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Old 02-28-2012, 07:50 PM
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Sometimes just letting go for a day or three can be good for you, y'know?

Its not like you'd ever really throw caution to the wind, and we've probably got more useful stuff stored up in our heads than most could get out of a ton of gear.
Old 02-28-2012, 08:03 PM
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We sort of do that now when work takes him an hour or two away. It has been decided that I would NOT go out looking for him but he would make his way home by back roads and woods.
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Old 02-28-2012, 08:27 PM
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Take plenty of cash to buy transport, if needed.

Cash will still work for an emergency, and if it is teotwawki, it should still work for quite some time.
Old 02-28-2012, 08:34 PM
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If you are taking a road trip... you are pretty much in an ideal travel situation. You can store a GHB in your trunk.

If you can, take a brief look at Castner's Cutthroats

www.en.wikipedia.org/wiki/Castner's_Cutthroats

http://tomahawksadventuretravel.blog...tthroaths.html

www.samanthaseiple.com/wwii-castners-cutthroats/

These guys literally LIVED out of their backpack.

There is an old saying that a "backpack survivalist" is really just a refugee, but I believe that if you pack your GHB properly... there is no reason you can't get back home... or make do where you are... with just the contents of a well thought out pack. Obviously, this is not Plan A. This is a last resort measure, but as a last resort measure... the very fact that you have a vehicle and can pack gear is 1000% better than taking an airplane and only have what you can put in a suitcase or overhead.

My GHB isn't what it should be, but I hope to change that in the near future. I want to model it after Castner's philosophy of creating a bag that might have to last you longer than you'd like. It's going to include snares, seeds, and fishing gear... along with a heavy weather hooded poncho that can be used as a sleeping bag.

I don't want to get stuck in the middle of nowhere without gear... but the day after my second wife and I were married we were driving down from some cabin resort area up near Tahoe... and we took a back road (dumb) without snow chains (dumber) and our gas tank was almost empty (I win! Idiot of the year!!!) The snow was starting to come down heavy. I had my wife beside me and two teenage girls and my buddy in the back seat. I assumed (dumb) that there would be gas stations. There weren't. We had no gear. No food. No weather clothes... and as the gas tank was going lower and lower there was a whole lot of praying going on. (Thank you Lord for a gas pump at an unattended station that took credit cards!) But you get my point - it could have been bad. I don't want to ever be another Stolpa story. Which is why nowadays... I always carry gear, water, and food in my trunk.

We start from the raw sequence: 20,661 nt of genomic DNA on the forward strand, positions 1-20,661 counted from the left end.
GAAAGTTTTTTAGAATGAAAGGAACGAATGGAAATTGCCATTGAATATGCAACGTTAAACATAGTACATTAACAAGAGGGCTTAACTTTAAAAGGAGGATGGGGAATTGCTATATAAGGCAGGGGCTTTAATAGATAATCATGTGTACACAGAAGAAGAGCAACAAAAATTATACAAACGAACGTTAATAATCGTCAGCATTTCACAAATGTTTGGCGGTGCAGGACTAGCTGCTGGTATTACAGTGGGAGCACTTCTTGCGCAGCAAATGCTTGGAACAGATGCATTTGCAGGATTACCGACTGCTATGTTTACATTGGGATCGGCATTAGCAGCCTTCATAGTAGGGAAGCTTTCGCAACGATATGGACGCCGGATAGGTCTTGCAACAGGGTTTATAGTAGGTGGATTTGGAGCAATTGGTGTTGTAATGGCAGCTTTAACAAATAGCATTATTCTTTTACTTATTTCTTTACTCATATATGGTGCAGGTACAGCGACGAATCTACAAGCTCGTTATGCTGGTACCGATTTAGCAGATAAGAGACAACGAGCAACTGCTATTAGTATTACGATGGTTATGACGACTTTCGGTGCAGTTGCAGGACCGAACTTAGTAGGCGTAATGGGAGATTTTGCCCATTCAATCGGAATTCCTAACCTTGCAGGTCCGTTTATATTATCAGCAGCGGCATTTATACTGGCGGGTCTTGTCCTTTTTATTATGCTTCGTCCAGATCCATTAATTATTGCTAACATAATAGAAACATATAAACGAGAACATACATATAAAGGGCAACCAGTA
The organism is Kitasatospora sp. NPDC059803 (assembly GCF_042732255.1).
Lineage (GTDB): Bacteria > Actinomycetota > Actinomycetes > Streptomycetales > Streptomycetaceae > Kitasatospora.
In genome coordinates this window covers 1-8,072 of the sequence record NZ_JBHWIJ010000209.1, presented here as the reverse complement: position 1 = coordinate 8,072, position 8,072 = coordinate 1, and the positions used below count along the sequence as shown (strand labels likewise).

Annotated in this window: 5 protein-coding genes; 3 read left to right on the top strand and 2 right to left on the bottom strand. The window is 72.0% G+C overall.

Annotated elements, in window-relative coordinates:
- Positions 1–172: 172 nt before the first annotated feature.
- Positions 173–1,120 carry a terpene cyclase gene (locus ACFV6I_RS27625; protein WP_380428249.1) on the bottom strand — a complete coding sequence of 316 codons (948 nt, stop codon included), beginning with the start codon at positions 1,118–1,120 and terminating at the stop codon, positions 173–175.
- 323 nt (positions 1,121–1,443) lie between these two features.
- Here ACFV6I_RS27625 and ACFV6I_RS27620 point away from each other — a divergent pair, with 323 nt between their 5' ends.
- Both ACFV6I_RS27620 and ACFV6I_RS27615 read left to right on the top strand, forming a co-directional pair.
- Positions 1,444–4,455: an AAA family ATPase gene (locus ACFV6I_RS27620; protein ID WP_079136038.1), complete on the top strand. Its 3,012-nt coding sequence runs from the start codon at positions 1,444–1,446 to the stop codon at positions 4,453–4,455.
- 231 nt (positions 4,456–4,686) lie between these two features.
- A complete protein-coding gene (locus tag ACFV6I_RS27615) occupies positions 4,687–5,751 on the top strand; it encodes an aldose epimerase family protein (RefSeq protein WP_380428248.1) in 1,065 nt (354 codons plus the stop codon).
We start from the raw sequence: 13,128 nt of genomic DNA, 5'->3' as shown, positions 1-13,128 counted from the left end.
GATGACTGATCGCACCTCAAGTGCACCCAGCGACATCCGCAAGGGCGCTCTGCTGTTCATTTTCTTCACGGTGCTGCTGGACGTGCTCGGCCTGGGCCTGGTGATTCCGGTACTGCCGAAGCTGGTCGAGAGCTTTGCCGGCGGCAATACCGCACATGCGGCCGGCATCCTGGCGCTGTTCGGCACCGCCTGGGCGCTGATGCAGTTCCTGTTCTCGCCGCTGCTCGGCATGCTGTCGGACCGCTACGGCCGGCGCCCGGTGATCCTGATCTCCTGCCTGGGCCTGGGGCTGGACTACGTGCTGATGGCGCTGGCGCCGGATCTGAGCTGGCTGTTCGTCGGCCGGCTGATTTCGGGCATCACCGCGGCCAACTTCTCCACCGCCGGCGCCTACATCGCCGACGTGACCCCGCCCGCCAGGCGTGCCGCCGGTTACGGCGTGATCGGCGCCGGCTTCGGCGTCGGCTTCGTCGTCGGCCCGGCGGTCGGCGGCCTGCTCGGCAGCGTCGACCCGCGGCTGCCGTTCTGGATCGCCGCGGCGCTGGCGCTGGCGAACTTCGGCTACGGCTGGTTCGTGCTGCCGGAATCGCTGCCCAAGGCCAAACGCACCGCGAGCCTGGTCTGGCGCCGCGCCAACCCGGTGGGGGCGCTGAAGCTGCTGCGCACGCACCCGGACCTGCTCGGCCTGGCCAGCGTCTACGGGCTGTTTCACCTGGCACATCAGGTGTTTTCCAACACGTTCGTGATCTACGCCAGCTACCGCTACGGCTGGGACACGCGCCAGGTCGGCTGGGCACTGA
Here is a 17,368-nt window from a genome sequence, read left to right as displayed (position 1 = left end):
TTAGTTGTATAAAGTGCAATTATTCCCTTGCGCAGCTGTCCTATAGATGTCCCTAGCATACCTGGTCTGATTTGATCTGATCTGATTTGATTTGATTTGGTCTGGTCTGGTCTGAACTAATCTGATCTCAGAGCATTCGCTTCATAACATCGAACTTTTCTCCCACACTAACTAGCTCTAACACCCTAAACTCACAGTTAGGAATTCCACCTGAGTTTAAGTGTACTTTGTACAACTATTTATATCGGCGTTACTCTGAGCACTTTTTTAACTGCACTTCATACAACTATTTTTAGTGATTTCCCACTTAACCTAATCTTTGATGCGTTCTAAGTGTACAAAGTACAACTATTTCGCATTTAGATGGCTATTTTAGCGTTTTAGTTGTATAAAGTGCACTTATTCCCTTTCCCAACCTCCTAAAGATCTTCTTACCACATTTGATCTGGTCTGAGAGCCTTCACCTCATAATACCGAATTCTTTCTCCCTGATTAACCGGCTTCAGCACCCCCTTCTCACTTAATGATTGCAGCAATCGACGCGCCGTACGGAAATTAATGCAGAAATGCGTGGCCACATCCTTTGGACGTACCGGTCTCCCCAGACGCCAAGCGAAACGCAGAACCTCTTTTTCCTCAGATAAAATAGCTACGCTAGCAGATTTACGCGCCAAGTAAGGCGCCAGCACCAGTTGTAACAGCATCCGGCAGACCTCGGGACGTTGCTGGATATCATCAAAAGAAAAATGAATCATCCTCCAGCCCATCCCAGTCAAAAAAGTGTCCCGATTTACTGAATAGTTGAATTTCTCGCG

Don't leave home without it.

Also, keep a debit card in your GHB.
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Old 02-28-2012, 08:45 PM
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I have been thinking about this a lot lately.

I travel quite a bit for work and sometimes several states away. I always take my EDC/GHB but have recently hught about taking more gear. I usual travel via pickup truck so hauling more gear is not much of a problem. I'm workin on putting together a small BOB for the work truck.
Old 02-28-2012, 09:44 PM
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We travel, nearly every weekend of the year. Next week, in fact, we'll be headed on a 1240+ mile (each way) trip, and camping out for the entire 10-12 days we are there.

We almost always camp out, or sleep in our van. If anyone were to ask, we'd say we don't see the sense in paying for a motel, with travel expenses as high as they are. Truth be told, we LOVE camping. It gets us closer to nature, gives us a chance to practice skills, and always makes for some awesome adventure stories.

We have to be ready to go, at short notice, so we keep our van stocked with everything we think we'll need... tents, sleeping gear, grill and fuel, cookware, and such accompany our usual emergency vehicle supplies.
We pack more food than we'll need... three days, for an overnighter... five days, for a three-day trip... two weeks, for a ten-day trip. This way, if we have to stay longer, we're set.

As you can imagine, our work-related gear takes up a good portion of our spare room. Most of you have seen a media crew unload, so you can imagine. We have our cameras, and all of the related equipment, plus several computers, lighting gear, sound gear... you get the idea. We also have a generator, to power up our laptops and such (camera batteries are charged through the two cigarette lighters in the van).

Over the past few years, we've gotten our system down to an art. All of our work gear (except the generator) is easily carried on us or packed into backpacks. We have plenty of spare room in the packs for extra gear, should need arise. As it is, you'll usually find me running all over a one-mile race track, climbing towers and jumping guardrails, and dodging bikes WITH two cameras and an accessory bag around my neck, AND a backpack (loaded with one 17 1/2" and one 9" laptop, a mobile WiFi unit, 2 liter-sized water bottles, an EDC, a notebook and pen, a first aid kit, a tripod, a Kindle, etc.).